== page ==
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American parents should think twice before placing a random blanket, quilt, or pillow in their baby's crib.
Researchers from the National Institutes of Health and Centers for Disease Control and Prevention analyzed data from a National Infant Sleep Position Study to find that 55 percent of U.S infants are sleeping with bedding materials that may increase their risk of sudden infant death syndrome, the NIH reported.
The recent study was funded by the NIH's Eunice Kennedy Shriver National Institute of Child Health and Human Development and was published in Pediatrics.
The new study analyzed data from the National Infant Sleep Position Study, which surveyed nearly 19,000 parents via phone between the years 1992 to 2010 about their infant-care practices, according to various media reports.
Researchers found that 7 out of 8 parents were using soft bedding, like blankets, for their babies in 1993, reported the New York Daily News. While that number dropped in ensuing years, researchers found that in 2010 still more than half of the parents used unsafe bedding for their babies.
“Parents have good intentions but may not understand that blankets, quilts and pillows increase a baby’s risk of SIDS and accidental suffocation,” said Carrie K. Shapiro-Mendoza, a senior scientist in the CDC’s Division of Reproductive Health and one of the researchers in the study, according to NIH.
The study found that around 83 percent of teen mothers were using unsafe bedding for their babies, reported Today.
While educated mothers were less likely to use unsafe bedding, still over 50 percent of mothers in the survey who were using unsafe bedding materials said they had a college education, according to Today.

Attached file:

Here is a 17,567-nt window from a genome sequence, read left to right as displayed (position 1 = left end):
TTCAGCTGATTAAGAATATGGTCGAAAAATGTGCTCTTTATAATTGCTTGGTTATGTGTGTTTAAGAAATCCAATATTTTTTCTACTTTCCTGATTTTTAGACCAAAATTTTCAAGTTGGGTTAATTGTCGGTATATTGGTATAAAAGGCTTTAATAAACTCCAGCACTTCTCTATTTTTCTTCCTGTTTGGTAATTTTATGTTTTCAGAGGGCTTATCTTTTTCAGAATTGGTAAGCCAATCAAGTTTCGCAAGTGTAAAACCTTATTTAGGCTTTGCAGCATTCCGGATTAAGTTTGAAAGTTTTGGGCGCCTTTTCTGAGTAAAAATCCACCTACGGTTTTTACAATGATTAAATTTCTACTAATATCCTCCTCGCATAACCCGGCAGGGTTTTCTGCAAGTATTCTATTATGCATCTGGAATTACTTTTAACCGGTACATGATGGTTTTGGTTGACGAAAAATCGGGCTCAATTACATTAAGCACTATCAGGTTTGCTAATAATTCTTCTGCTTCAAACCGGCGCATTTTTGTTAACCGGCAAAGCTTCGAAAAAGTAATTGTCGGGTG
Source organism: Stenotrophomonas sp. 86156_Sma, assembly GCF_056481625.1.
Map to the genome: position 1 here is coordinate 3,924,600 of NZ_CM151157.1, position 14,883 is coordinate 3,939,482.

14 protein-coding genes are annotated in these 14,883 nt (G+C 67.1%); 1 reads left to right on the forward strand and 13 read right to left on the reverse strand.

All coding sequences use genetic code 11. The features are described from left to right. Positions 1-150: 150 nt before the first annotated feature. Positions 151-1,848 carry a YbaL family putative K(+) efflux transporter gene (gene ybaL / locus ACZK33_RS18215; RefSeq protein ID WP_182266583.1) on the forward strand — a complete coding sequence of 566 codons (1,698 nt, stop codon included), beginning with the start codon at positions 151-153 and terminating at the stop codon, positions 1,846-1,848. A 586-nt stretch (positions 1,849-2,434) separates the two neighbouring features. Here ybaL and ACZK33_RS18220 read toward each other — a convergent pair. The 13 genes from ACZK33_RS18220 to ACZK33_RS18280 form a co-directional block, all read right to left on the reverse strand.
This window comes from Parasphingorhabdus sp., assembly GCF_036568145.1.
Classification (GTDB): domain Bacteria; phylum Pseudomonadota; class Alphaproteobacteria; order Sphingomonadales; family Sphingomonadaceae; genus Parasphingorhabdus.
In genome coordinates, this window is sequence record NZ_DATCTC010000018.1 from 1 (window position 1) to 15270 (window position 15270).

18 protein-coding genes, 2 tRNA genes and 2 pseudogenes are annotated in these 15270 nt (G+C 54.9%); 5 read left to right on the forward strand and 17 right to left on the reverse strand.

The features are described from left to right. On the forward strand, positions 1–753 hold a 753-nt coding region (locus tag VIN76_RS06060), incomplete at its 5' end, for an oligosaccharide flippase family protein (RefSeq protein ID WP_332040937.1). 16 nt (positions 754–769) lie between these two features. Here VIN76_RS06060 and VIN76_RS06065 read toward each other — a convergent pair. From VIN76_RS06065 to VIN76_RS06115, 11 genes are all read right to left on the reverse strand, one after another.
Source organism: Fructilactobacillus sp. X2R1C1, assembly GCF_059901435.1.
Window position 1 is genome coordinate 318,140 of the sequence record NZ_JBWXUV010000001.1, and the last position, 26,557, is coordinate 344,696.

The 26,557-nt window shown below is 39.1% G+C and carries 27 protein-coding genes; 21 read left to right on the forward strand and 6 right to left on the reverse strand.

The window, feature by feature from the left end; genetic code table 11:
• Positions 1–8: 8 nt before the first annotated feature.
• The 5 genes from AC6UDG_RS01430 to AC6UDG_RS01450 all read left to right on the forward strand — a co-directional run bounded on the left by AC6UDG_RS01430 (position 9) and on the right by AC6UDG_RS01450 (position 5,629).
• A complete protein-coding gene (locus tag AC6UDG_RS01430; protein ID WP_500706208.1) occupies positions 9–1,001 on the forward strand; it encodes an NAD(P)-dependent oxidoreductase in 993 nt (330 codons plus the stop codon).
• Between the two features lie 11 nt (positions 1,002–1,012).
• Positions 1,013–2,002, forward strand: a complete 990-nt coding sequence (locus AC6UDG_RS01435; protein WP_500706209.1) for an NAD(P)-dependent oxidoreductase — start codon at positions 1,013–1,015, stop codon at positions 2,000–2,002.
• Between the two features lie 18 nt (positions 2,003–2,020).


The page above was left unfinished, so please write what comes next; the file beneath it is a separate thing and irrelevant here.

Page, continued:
Shapiro-Mendoza explained to Today that many parents see babies in the media placed in blankets and pillows so parents may get the wrong impression.
“Relatives may give them quilts or fluffy blankets as presents for the new baby and they feel obligated to use them," said Marian Willinger, special assistant for SIDS at the NIH’s Eunice Kennedy Shriver National Institute of Child Health and Human Development and one of the study researchers, according to NIH. "But babies should be placed for sleep on a firm, safety-approved mattress and fitted sheet, without any other bedding.”
Consumer Affairs explains that SIDS has fallen to 50 percent since 1992, but while the SIDS rate has decreased over the years, there are still many infant deaths that may be the result of "accidental suffocation, entrapment in bedding material or other causes."
Today reported that although there is no evidence that these types of bedding can lead to SIDS many researchers believe that the unsafe bedding can contribute, cause or increase SIDS.